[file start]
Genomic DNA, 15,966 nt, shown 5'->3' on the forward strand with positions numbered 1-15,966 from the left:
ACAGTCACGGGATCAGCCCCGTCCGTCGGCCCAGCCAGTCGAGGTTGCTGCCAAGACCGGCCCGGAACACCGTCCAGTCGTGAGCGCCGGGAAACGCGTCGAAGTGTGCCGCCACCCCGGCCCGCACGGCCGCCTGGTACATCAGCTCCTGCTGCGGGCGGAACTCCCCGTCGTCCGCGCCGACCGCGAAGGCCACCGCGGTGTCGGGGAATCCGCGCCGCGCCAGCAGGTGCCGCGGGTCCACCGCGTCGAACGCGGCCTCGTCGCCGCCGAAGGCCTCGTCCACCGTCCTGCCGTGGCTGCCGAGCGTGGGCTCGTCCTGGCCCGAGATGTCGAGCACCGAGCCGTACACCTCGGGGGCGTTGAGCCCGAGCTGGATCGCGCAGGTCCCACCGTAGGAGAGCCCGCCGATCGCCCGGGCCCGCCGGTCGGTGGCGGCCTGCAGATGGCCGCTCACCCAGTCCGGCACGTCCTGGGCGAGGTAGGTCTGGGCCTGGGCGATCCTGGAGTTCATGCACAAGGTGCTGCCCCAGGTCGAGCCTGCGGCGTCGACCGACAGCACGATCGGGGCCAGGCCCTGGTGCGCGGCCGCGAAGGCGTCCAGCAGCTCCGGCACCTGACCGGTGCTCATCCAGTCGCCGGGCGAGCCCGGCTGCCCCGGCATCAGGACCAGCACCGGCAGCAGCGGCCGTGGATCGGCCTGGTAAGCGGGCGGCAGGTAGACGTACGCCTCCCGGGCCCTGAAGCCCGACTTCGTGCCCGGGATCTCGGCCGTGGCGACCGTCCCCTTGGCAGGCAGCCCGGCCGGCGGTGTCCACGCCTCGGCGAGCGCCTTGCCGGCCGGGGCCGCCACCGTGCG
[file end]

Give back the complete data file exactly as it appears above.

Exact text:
Genomic DNA, 15,966 nt, shown 5'->3' on the forward strand with positions numbered 1-15,966 from the left:
ACAGTCACGGGATCAGCCCCGTCCGTCGGCCCAGCCAGTCGAGGTTGCTGCCAAGACCGGCCCGGAACACCGTCCAGTCGTGAGCGCCGGGAAACGCGTCGAAGTGTGCCGCCACCCCGGCCCGCACGGCCGCCTGGTACATCAGCTCCTGCTGCGGGCGGAACTCCCCGTCGTCCGCGCCGACCGCGAAGGCCACCGCGGTGTCGGGGAATCCGCGCCGCGCCAGCAGGTGCCGCGGGTCCACCGCGTCGAACGCGGCCTCGTCGCCGCCGAAGGCCTCGTCCACCGTCCTGCCGTGGCTGCCGAGCGTGGGCTCGTCCTGGCCCGAGATGTCGAGCACCGAGCCGTACACCTCGGGGGCGTTGAGCCCGAGCTGGATCGCGCAGGTCCCACCGTAGGAGAGCCCGCCGATCGCCCGGGCCCGCCGGTCGGTGGCGGCCTGCAGATGGCCGCTCACCCAGTCCGGCACGTCCTGGGCGAGGTAGGTCTGGGCCTGGGCGATCCTGGAGTTCATGCACAAGGTGCTGCCCCAGGTCGAGCCTGCGGCGTCGACCGACAGCACGATCGGGGCCAGGCCCTGGTGCGCGGCCGCGAAGGCGTCCAGCAGCTCCGGCACCTGACCGGTGCTCATCCAGTCGCCGGGCGAGCCCGGCTGCCCCGGCATCAGGACCAGCACCGGCAGCAGCGGCCGTGGATCGGCCTGGTAAGCGGGCGGCAGGTAGACGTACGCCTCCCGGGCCCTGAAGCCCGACTTCGTGCCCGGGATCTCGGCCGTGGCGACCGTCCCCTTGGCAGGCAGCCCGGCCGGCGGTGTCCACGCCTCGGCGAGCGCCTTGCCGGCCGGGGCCGCCACCGTGCG